competence and performance (Vollmer 1981:160), describing attainment in foreign language learning:
which offers a certain parallel to Halliday's concept
of meaning potential, what a speaker can mean, • On the one hand there is a 'quality' view: how
which Halliday claims is 'not unlike Dell Hymes' well does the learner perform in relation to
notion 'communicative competence', except that selected aspects of proficiency? These 'aspects'
Hymes defines this in terms of 'competence' in the may be defined separately for each level in a pro-
Chomskyan sense of what the speaker knows, file grid, or aspects considered salient at particular
whereas we are talking of a potential' (Halliday levels may be highlighted at those levels in a sin-
1973:54) - of the range of options characteristic of a gle holistic scale. Alderson (1991:72-74) calls
specific situation type (1978:109). such a perspective 'assessor-oriented' since it is
Bachman (1990) sees two separate knowledge intended to help improve consistency in the rat-
bases: knowledge structures (knowledge of the ing process as the assessors match what they see to
world) and language competence (knowledge of lan- what is described in the scale or grid. Bachman
guage), which are acted upon by strategic compe- (1990:315-323) talks of 'interactive-ability',
tence in the relevant context of situation to execute referring to the interaction between aspects of the
language as a physical phenomenon through psy- learner's proficiency in the given context. This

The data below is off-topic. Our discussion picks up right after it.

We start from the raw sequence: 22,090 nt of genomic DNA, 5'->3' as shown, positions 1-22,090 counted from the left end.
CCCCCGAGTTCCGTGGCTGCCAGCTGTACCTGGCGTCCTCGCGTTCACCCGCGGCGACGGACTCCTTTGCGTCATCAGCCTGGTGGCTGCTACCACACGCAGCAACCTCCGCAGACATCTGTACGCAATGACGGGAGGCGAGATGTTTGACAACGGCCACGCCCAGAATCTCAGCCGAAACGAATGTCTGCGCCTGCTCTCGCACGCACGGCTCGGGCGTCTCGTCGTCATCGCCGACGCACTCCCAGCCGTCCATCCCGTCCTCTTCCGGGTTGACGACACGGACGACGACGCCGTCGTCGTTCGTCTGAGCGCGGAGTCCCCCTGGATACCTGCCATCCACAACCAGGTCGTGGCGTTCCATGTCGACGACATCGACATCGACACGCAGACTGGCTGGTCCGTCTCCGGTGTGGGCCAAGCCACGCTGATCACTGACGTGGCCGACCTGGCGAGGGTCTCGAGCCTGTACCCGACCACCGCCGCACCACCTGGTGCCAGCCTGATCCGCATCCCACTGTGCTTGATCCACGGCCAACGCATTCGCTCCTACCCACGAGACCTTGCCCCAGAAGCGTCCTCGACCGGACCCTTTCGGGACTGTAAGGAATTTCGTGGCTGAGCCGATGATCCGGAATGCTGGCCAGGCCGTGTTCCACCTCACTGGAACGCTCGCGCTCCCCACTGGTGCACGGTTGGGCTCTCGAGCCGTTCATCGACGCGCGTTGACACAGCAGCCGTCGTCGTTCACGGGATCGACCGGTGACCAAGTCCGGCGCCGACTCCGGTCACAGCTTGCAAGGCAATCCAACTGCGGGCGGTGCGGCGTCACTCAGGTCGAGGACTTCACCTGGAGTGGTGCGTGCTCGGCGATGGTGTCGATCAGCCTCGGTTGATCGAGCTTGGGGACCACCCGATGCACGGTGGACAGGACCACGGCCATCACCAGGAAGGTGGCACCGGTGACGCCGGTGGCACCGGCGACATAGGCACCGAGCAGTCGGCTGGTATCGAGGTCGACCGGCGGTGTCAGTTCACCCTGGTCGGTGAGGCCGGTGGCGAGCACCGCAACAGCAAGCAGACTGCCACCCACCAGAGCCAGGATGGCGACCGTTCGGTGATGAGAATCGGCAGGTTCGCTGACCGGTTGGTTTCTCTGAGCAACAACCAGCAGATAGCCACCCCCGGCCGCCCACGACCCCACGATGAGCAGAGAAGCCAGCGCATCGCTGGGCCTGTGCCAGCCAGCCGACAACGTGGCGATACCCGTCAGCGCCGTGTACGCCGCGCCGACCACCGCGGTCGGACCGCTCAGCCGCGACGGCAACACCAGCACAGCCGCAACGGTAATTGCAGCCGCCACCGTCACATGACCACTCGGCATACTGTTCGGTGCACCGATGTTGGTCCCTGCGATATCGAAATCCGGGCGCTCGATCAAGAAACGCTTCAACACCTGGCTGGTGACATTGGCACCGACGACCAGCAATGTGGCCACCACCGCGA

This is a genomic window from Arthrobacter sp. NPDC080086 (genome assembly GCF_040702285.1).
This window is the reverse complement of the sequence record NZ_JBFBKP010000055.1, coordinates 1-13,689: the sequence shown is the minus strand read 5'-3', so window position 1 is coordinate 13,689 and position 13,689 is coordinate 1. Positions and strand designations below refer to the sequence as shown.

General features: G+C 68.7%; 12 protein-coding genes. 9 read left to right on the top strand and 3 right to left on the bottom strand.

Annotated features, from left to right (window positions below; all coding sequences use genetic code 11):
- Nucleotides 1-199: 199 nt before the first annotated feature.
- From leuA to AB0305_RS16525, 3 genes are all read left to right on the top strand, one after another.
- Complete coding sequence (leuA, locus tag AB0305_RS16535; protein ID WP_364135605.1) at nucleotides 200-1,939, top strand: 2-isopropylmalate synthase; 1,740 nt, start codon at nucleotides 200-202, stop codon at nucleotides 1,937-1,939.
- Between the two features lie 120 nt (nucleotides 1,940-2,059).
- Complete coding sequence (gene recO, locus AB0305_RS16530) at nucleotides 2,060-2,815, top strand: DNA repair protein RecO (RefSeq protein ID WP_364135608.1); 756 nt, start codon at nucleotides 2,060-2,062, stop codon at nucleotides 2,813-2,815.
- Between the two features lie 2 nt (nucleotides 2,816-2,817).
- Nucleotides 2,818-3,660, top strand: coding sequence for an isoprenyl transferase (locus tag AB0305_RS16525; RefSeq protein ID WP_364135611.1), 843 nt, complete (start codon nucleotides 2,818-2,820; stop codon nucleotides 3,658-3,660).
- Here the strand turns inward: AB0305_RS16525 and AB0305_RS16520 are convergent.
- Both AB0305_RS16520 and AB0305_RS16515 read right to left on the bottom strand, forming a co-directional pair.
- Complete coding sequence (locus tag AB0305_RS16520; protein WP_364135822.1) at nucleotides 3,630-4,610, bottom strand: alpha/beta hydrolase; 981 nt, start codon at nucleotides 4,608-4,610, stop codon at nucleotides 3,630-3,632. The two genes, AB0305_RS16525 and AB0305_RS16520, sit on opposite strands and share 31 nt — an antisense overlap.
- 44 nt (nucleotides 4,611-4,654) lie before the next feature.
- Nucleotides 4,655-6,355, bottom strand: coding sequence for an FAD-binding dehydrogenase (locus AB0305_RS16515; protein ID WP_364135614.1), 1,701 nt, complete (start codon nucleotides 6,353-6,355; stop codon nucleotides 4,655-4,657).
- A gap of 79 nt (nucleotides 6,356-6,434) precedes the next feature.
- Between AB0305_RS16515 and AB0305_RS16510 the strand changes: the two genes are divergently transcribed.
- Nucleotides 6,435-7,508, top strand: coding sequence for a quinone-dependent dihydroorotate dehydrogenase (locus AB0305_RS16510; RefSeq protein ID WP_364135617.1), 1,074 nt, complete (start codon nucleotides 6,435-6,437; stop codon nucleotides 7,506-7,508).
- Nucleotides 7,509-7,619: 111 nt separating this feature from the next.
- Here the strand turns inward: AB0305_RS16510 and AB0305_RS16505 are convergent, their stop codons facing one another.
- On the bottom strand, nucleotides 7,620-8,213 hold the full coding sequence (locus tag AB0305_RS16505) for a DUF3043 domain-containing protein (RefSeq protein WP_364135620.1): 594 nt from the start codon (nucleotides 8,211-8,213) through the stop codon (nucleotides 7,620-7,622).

chophysiological processes. Thus in his view com- view is primarily the 'insider' perspective of
municative language use consists of a language specialists. The categories selected tend
communicative language ability and strategic com- to be things teachers can observe (e.g. fluency,
petence, which comes into play when that ability is accuracy, appropriacy, pronunciation).

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• On the other hand there is a 'can do' view: what demonstrated by the Development of Bilingual
tasks can he/she do? (Bachman 1990:303-315: Proficiency project at Toronto (Allen et al 1983;
'real life') associated with reporting results from Harley et al 1990). In part this is due to a common
assessment (Alderson 1991:72-74: 'user -ori- failure to distinguish adequately between compo-
ented') and/or with helping in the design of a nents of competence — which exist separately — and
syllabus or test (ibid: 'constructor-oriented'). aspects of competence (Shaw 1992:10) or areas of
Scales for self-assessment or for continuous knowledge (Bachman and Palmer 1984:35) — which
assessment by the teacher (c.f. Brindley 1989 for do not necessarily do so. Even if components could
a review) also often take this form since the be identified, the results obtained from empirical
teacher/learner here generalises from the course analyses are in any case dependent in a variety of
or life experience in a reflective reporting of the ways on the sample of learners used (Carroll
results of that experience in terms of what he/she 1983:93; Czisko 1984:28 & 34; Farhady 1982:55;